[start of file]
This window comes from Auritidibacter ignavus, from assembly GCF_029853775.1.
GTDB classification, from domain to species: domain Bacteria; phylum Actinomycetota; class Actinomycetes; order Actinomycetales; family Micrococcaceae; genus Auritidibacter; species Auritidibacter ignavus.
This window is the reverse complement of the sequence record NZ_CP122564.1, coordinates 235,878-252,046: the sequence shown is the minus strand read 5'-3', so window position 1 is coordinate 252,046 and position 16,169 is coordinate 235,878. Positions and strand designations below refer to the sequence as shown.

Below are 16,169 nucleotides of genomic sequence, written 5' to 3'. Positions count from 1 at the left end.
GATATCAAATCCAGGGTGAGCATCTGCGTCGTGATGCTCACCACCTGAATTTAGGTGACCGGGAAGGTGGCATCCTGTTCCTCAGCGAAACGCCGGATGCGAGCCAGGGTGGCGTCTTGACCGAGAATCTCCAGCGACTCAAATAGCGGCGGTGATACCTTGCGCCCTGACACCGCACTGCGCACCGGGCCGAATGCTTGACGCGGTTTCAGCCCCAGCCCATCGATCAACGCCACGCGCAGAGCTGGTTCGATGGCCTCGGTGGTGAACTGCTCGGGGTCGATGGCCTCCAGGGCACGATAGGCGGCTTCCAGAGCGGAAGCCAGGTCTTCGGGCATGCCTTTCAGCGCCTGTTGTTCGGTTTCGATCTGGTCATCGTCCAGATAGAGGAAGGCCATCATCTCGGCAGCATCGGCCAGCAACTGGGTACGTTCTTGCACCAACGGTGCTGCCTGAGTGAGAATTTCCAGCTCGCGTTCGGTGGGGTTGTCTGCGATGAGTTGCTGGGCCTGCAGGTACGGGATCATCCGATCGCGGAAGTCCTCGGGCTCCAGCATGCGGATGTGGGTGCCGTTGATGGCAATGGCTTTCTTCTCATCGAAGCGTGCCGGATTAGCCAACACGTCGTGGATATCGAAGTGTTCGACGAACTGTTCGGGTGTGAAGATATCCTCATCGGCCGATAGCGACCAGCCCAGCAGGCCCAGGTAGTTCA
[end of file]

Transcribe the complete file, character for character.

This window comes from Auritidibacter ignavus, from assembly GCF_029853775.1.
GTDB classification, from domain to species: domain Bacteria; phylum Actinomycetota; class Actinomycetes; order Actinomycetales; family Micrococcaceae; genus Auritidibacter; species Auritidibacter ignavus.
This window is the reverse complement of the sequence record NZ_CP122564.1, coordinates 235,878-252,046: the sequence shown is the minus strand read 5'-3', so window position 1 is coordinate 252,046 and position 16,169 is coordinate 235,878. Positions and strand designations below refer to the sequence as shown.

Below are 16,169 nucleotides of genomic sequence, written 5' to 3'. Positions count from 1 at the left end.
GATATCAAATCCAGGGTGAGCATCTGCGTCGTGATGCTCACCACCTGAATTTAGGTGACCGGGAAGGTGGCATCCTGTTCCTCAGCGAAACGCCGGATGCGAGCCAGGGTGGCGTCTTGACCGAGAATCTCCAGCGACTCAAATAGCGGCGGTGATACCTTGCGCCCTGACACCGCACTGCGCACCGGGCCGAATGCTTGACGCGGTTTCAGCCCCAGCCCATCGATCAACGCCACGCGCAGAGCTGGTTCGATGGCCTCGGTGGTGAACTGCTCGGGGTCGATGGCCTCCAGGGCACGATAGGCGGCTTCCAGAGCGGAAGCCAGGTCTTCGGGCATGCCTTTCAGCGCCTGTTGTTCGGTTTCGATCTGGTCATCGTCCAGATAGAGGAAGGCCATCATCTCGGCAGCATCGGCCAGCAACTGGGTACGTTCTTGCACCAACGGTGCTGCCTGAGTGAGAATTTCCAGCTCGCGTTCGGTGGGGTTGTCTGCGATGAGTTGCTGGGCCTGCAGGTACGGGATCATCCGATCGCGGAAGTCCTCGGGCTCCAGCATGCGGATGTGGGTGCCGTTGATGGCAATGGCTTTCTTCTCATCGAAGCGTGCCGGATTAGCCAACACGTCGTGGATATCGAAGTGTTCGACGAACTGTTCGGGTGTGAAGATATCCTCATCGGCCGATAGCGACCAGCCCAGCAGGCCCAGGTAGTTCA